Student Research Symposium (April 15, 2014) – A Great Success! Thank you to everyone that participated.
Students participating in Project PARKA had the unique opportunity to conduct their own investigations related to the topics and data of this project. The students worked on these investigations throughout the winter and spring 2014 and then presented their results and findings to the Science Team and to one another at the April Student Research Symposium.
This component of Project PARKA encouraged students to develop questions and an inquiry-based scientific investigation that built upon the knowledge they learned about the science of the research mission. The goal of the Student Research Symposium was to excite and engage Kansas high school students about the ocean by providing a platform for students to share their science investigation results with one another and the Science Team. This allowed the students to act as science communicators and peer educators.
* Students worked in groups no larger than 6 to conduct their investigations, prepare their posters, and present their results. *
Investigation Topic Areas:
The students were able to choose from a variety of suggested research areas or choose their own. The suggested research areas included:
- Impacts of other variables on brine shrimp survival and growth
- Impacts of more extreme pH or temperatures on brine shrimp survival and growth
- Effects of increased acidity (ocean acidification) on shell strength
- Effects of increased CO2 on water chemistry (pCO2/pH)
We compiled some resources to assist the teachers and students in conducting scientific investigations.
- Darci Harland provides a good description of how to design a STEM research project, develop a hypothesis and background questions to drive the research project. ( )
- The “Understanding Science – how science really works” website produced by University of California, Berkeley is a helpful resource when developing a scientific investigation.
- “Teaching Students to Ask Their Own Questions: One small change can yield big results” Dan Rothstein and Luz Santana (Harvard Education Letter, Volume 27, Number 5, September/October 2011) – A look at how to get kids to ask questions in general, which can be used to get students to ask good science questions and prioritize their questions.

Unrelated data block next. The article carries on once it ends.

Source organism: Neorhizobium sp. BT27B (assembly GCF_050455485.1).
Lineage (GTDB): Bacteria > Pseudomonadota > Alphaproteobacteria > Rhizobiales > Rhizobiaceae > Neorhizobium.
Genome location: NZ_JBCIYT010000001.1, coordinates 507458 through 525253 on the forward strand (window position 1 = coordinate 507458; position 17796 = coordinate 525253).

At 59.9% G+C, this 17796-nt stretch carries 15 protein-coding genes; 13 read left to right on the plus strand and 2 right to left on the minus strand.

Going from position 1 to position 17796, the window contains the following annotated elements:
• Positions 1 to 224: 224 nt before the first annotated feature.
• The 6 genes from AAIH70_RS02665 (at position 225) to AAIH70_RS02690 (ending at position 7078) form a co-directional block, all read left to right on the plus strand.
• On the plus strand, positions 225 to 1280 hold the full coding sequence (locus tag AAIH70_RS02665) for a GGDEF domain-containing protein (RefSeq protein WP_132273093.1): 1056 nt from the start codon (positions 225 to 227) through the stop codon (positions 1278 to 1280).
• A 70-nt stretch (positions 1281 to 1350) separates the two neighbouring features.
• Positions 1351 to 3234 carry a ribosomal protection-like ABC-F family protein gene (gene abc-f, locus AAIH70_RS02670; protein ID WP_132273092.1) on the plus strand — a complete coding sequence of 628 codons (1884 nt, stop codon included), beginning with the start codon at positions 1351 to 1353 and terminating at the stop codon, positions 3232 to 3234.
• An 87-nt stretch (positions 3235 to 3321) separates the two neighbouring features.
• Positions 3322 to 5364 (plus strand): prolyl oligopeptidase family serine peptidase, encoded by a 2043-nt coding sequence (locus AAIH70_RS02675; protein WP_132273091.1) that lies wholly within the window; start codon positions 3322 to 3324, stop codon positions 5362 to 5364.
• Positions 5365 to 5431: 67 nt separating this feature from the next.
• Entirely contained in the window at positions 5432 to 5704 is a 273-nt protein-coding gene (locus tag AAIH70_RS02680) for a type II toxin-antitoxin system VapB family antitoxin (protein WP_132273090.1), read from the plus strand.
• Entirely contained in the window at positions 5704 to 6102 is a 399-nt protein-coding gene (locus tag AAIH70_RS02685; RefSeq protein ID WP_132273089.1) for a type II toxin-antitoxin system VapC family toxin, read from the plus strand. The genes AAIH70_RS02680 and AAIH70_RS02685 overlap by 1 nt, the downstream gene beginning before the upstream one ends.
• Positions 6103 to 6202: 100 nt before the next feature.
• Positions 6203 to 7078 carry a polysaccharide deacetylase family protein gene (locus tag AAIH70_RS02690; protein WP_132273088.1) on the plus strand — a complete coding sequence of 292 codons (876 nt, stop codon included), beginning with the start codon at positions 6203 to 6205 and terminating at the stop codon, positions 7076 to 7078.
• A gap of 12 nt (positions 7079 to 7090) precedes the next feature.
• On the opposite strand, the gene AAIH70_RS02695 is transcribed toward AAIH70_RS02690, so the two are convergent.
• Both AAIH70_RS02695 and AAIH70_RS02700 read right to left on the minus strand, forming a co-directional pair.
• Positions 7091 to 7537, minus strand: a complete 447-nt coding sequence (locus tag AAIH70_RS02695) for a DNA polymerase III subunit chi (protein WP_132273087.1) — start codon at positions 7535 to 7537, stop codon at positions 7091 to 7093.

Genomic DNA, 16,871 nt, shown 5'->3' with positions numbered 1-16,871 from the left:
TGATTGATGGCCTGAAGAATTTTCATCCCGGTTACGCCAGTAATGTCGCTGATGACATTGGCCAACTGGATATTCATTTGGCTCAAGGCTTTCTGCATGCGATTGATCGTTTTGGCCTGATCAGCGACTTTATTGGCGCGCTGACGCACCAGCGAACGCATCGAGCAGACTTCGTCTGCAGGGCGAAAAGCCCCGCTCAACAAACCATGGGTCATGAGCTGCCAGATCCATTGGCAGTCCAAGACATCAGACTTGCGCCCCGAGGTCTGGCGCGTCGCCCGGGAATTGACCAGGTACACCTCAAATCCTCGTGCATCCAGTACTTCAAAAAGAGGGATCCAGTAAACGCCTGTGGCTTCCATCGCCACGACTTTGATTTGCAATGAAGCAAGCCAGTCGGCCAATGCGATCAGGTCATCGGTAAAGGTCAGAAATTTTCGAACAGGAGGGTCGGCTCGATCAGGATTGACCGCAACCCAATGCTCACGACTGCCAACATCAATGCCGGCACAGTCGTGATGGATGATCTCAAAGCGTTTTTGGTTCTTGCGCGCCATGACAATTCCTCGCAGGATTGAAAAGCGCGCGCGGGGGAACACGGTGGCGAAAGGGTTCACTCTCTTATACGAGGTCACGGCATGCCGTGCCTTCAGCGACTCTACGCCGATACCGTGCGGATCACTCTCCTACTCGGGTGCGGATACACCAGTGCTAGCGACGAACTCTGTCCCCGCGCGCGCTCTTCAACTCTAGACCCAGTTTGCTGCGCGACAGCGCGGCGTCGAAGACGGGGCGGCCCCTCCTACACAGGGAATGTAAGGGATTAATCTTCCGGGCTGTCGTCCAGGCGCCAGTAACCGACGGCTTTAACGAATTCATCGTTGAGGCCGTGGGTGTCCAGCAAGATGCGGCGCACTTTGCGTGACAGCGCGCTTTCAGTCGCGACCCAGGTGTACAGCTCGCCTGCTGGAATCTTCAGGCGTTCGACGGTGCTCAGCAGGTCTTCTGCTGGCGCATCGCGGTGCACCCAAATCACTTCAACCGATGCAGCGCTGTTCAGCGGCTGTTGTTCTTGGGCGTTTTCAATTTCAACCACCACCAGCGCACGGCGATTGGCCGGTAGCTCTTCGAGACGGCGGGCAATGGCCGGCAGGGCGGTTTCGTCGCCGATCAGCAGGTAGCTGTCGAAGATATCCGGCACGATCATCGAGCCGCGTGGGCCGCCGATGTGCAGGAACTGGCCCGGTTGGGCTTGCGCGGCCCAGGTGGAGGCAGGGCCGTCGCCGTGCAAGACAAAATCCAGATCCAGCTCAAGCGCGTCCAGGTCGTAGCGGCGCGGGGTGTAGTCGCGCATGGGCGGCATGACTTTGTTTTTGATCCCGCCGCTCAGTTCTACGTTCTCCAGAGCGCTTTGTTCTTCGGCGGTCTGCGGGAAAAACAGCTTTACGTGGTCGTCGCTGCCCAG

- “Ready, Set, Science: Putting Research to Work in K-8 Science Classrooms – Learning from Science Investigations” Sarah Michaels, Andrew W. Shouse, and Heidi A. Schweingruber; National Research Council (2007) (available for a free download or to purchase a paperback copy at the National Academies Press website)
All scientists write research proposals to get feedback on their planned research project and their work funded. As part of Project PARKA all student groups submitted a 1-page mini-proposal to the Education Team for review. The mini-proposals were submitted by February 28, 2014.
* To learn more about what goes into a research proposal, review the.
Presentations of Investigations:
After conducting an investigation or a research review of current information on a topic, scientists travel to professional conferences to present their research to their peers. The Poster Session at the Student Research Symposium enabled students, as scientists, to take part in the same part of the scientific process.
Each group developed and presented a poster on their investigations during the Poster Session. Each group had an area of the meeting room to set up their display. Members of the group rotated through presenting their investigations and observing other students’ investigations.
We adapted the Scientist Poster Rubric that was used at the Student Research Symposium for the students and fellow teaching colleagues to provide feedback to the students prior to the event.
Poster Requirements: Poster Format:
Student Research Symposium (April 15, 2014, 10am-1:30pm, Memorial Union, Washburn University)
Presentations – The students heard from scientists on the Science Team about marine science careers, how the research season went and what is planned for 2014-15, climate change, animal physiology, etc.
Poster Session – The students presented their results and findings to one another and the Science Team.
Logistics & Important Forms:
** The number of buses or cars that each school brought had to be sent to the Education team by Friday, March 28th
** Poster Entry Forms were due to the Education Team by Tuesday, March 25th
Photo Release Form – needs to be completed by every parent and brought to the event
Other Conditions & Assistance:
The IMCS was not liable for any materials and services purchased to produce the poster(s). Participants assumed all responsibility for damages, injuries, and cost. The IMCS reserved the right to broadcast entries once submitted. Forms of broadcast included, but were not limited to, posts on the MARE blog. By presenting a display, the participants granted all rights, title, and interest to IMCS in broadcasting, but still maintained ownership of the display concept. The IMCS was not responsible for copyright errors made on the posters.
For More Assistance:
The Project PARKA Education Team at Rutgers University was ready to help in whatever way they could during the investigation process. We helped the students to develop questions or design the investigation, to provide assistance undertaking the investigation, to brainstorm poster content, and many other tasks. We provided the blog post on Science Investigations to learn helpful hints for how to conduct experiments in the classroom.